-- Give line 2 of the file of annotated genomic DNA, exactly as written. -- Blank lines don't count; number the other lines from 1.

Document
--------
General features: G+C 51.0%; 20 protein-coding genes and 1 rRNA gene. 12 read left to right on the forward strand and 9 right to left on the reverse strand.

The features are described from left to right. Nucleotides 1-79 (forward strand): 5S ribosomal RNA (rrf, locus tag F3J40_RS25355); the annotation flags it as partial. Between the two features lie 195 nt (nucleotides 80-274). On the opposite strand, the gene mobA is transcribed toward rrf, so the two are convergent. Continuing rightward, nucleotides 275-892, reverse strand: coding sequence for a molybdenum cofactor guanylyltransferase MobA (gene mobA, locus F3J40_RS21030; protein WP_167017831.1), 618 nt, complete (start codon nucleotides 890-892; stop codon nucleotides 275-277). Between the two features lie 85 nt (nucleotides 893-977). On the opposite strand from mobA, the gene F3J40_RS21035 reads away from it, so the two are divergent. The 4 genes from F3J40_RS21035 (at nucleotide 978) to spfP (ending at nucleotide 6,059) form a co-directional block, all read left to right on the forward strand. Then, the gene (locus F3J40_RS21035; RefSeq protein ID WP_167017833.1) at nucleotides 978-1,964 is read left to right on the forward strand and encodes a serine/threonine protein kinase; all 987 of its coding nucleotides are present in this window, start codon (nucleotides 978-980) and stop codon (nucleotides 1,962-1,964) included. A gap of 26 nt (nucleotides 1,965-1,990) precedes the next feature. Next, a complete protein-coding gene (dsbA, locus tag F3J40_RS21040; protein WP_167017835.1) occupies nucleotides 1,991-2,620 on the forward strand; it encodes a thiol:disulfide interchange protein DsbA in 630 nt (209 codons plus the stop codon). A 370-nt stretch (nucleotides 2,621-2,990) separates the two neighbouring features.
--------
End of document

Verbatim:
The features are described from left to right. Nucleotides 1-79 (forward strand): 5S ribosomal RNA (rrf, locus tag F3J40_RS25355); the annotation flags it as partial. Between the two features lie 195 nt (nucleotides 80-274). On the opposite strand, the gene mobA is transcribed toward rrf, so the two are convergent. Continuing rightward, nucleotides 275-892, reverse strand: coding sequence for a molybdenum cofactor guanylyltransferase MobA (gene mobA, locus F3J40_RS21030; protein WP_167017831.1), 618 nt, complete (start codon nucleotides 890-892; stop codon nucleotides 275-277). Between the two features lie 85 nt (nucleotides 893-977). On the opposite strand from mobA, the gene F3J40_RS21035 reads away from it, so the two are divergent. The 4 genes from F3J40_RS21035 (at nucleotide 978) to spfP (ending at nucleotide 6,059) form a co-directional block, all read left to right on the forward strand. Then, the gene (locus F3J40_RS21035; RefSeq protein ID WP_167017833.1) at nucleotides 978-1,964 is read left to right on the forward strand and encodes a serine/threonine protein kinase; all 987 of its coding nucleotides are present in this window, start codon (nucleotides 978-980) and stop codon (nucleotides 1,962-1,964) included. A gap of 26 nt (nucleotides 1,965-1,990) precedes the next feature. Next, a complete protein-coding gene (dsbA, locus tag F3J40_RS21040; protein WP_167017835.1) occupies nucleotides 1,991-2,620 on the forward strand; it encodes a thiol:disulfide interchange protein DsbA in 630 nt (209 codons plus the stop codon). A 370-nt stretch (nucleotides 2,621-2,990) separates the two neighbouring features.